Neither I nor the Neuroscience & Biobehavioral Reviews Journal are trying to tell you that sugar is just like heroine or cocaine. It's not. But it is addicting, it does cause cravings (you know them all too well), and it has withdrawal effects (like headaches or irritability). And worst of all, we are consuming WAY too much to still be able to lead a normal, healthy life.
On average we consume between 90 and 120 pounds per sugar per person per year. If that number doesn't seem neither high nor low, let's put it into perspective:
1. In 1915 the average person consumed 17 pounds of sugar per year; that's about 6 or 7 times less than what we currently consume.
2. 100 pounds of sugar per year means about 120 g of sugar per day, the equivalent of 30 teaspoons. The maximum daily sugar intake should be about 24 g for women, and 36 g for men (6 and 9 teaspoons respectively).
See what I mean?
The reason why sugar is detrimental to your health lies in the mechanism through which it operates in your body. The human body requires a certain level of glucose (sugar) in our bloodstream, which our cells use as fuel. When glucose levels dip too low cells can't function normally, and when they are too high the vessels that supply blood to vital organs are damaged. When you eat a candy bar the sugar within it is directly absorbed into your bloodstream, raising your blood glucose levels rapidly, and causing your pancreas to secrete the hormone insulin, responsible for keeping these levels steady and at a certain value. When we eat too much sugar we tell our pancreas to keep secreting insulin, which in time can lead to type 2 diabetes. Insulin also causes us to gain weight and can lead to imbalances in other hormones (like estrogen) and hormone-secreting glands (like the thyroid), which can then lead to acne, mood swings, sleep problems, etc. (I think the common theme in this post is the endless list of diseases and ailments caused by sugar and processed food)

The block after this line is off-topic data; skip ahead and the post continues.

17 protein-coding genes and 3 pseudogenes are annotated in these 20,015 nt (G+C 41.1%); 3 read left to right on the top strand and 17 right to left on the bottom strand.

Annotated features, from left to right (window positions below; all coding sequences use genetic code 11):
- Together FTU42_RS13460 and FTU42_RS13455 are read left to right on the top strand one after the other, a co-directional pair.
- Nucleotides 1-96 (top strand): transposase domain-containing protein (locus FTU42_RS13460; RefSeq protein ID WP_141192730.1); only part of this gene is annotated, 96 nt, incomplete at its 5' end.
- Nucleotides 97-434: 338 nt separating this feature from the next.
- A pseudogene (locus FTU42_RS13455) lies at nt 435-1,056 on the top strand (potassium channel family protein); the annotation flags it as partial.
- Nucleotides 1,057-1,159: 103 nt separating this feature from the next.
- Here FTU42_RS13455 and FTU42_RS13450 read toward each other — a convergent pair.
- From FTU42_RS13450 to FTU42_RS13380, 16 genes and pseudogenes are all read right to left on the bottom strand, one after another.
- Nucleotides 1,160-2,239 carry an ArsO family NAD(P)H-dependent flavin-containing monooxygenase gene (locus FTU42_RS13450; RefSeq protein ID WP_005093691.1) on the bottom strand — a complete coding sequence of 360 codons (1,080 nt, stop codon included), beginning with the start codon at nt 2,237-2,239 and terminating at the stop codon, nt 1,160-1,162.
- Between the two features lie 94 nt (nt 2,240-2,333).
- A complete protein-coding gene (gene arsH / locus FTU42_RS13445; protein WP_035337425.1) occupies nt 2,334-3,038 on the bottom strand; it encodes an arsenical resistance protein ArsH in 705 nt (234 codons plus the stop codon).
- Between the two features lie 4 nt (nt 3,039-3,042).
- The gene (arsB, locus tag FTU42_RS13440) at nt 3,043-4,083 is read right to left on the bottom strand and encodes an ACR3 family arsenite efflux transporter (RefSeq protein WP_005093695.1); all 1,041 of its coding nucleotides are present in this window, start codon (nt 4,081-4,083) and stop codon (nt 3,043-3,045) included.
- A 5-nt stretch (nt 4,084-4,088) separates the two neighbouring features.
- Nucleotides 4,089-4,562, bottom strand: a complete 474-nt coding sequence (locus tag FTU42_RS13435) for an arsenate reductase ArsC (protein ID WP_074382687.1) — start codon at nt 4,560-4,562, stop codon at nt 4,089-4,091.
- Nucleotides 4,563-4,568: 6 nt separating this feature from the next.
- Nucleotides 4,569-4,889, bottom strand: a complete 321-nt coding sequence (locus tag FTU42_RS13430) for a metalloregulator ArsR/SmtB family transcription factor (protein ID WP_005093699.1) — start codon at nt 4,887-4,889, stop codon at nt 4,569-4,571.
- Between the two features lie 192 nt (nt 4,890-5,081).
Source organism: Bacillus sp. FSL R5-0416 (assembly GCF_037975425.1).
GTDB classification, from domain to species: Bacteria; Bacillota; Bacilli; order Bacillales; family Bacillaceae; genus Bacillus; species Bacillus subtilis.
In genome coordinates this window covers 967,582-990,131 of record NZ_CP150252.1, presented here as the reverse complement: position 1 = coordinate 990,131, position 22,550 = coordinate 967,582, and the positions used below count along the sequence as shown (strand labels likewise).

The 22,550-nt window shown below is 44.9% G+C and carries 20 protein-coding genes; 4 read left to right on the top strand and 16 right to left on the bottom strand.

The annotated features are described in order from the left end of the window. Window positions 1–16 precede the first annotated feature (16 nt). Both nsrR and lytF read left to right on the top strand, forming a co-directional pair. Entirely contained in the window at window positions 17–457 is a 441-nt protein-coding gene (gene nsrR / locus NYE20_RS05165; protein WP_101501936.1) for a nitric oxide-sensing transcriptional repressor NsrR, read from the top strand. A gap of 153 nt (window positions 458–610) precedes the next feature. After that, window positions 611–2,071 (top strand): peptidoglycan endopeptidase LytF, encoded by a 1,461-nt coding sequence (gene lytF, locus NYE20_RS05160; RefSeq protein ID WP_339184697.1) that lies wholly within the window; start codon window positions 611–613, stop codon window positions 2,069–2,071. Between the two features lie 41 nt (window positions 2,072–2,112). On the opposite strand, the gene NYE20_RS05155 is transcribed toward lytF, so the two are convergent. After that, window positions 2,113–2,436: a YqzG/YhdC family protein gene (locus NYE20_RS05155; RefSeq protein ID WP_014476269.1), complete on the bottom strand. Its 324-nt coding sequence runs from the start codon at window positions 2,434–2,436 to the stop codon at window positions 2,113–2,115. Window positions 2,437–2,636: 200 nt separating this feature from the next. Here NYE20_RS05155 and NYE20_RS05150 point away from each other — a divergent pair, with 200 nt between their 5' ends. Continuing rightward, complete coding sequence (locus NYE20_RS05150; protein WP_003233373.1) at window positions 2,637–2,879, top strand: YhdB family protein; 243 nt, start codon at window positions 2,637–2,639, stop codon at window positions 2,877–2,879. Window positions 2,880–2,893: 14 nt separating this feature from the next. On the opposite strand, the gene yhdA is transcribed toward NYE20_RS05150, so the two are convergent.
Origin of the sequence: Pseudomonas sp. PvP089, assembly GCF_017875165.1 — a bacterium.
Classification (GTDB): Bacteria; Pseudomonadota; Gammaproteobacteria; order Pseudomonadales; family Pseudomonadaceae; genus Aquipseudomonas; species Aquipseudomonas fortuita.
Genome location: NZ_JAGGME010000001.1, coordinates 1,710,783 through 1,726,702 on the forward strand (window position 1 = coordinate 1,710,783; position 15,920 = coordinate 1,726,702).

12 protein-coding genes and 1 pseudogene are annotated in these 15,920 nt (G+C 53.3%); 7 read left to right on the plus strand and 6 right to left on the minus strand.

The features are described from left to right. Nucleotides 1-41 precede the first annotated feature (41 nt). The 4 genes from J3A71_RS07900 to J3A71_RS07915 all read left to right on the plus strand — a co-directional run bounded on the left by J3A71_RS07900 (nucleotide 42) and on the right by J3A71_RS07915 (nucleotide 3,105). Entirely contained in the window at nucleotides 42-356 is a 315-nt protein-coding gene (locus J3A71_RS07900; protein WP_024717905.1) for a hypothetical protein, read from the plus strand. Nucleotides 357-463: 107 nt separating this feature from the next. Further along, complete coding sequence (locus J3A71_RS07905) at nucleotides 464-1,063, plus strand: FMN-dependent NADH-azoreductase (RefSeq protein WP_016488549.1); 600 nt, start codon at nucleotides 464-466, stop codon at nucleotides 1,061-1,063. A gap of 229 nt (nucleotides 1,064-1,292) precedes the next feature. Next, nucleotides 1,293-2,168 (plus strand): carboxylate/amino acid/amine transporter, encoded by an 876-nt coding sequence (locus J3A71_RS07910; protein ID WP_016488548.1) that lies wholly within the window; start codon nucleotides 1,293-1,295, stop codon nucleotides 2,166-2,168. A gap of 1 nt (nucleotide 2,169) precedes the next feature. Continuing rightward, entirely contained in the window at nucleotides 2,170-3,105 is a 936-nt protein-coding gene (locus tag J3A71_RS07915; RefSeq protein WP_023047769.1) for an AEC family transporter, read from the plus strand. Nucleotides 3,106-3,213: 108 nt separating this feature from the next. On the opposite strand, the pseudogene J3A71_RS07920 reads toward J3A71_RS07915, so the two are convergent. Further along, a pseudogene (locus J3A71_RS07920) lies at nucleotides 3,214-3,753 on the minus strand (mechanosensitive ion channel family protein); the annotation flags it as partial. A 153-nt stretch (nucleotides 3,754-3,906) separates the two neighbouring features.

Ok, now I have all the info. What do I do?
1. First, you make the commitment we discussed above to prioritize healthy, natural, nutritious food over anything else.
2. Then you grab a piece of paper and a pen (or your phone) and you make a list of the 3 processed or high-in-sugar foods that you feel like you will never be able to let go of.
3. You take a look at the list I made for you below to see if you can find them there. If you can, wonderful! My Healthy Swap category in the Recipe section of my blog only has the DIY Granola so far, but comment below with what recipe you would like for me to post next and I'll be happy to do so! If you cannot find them feel free to contact me and ask for a healthy swap for your faves, and I'll get back to you as soon as possible with the best options and recipes I can find.
Till next time!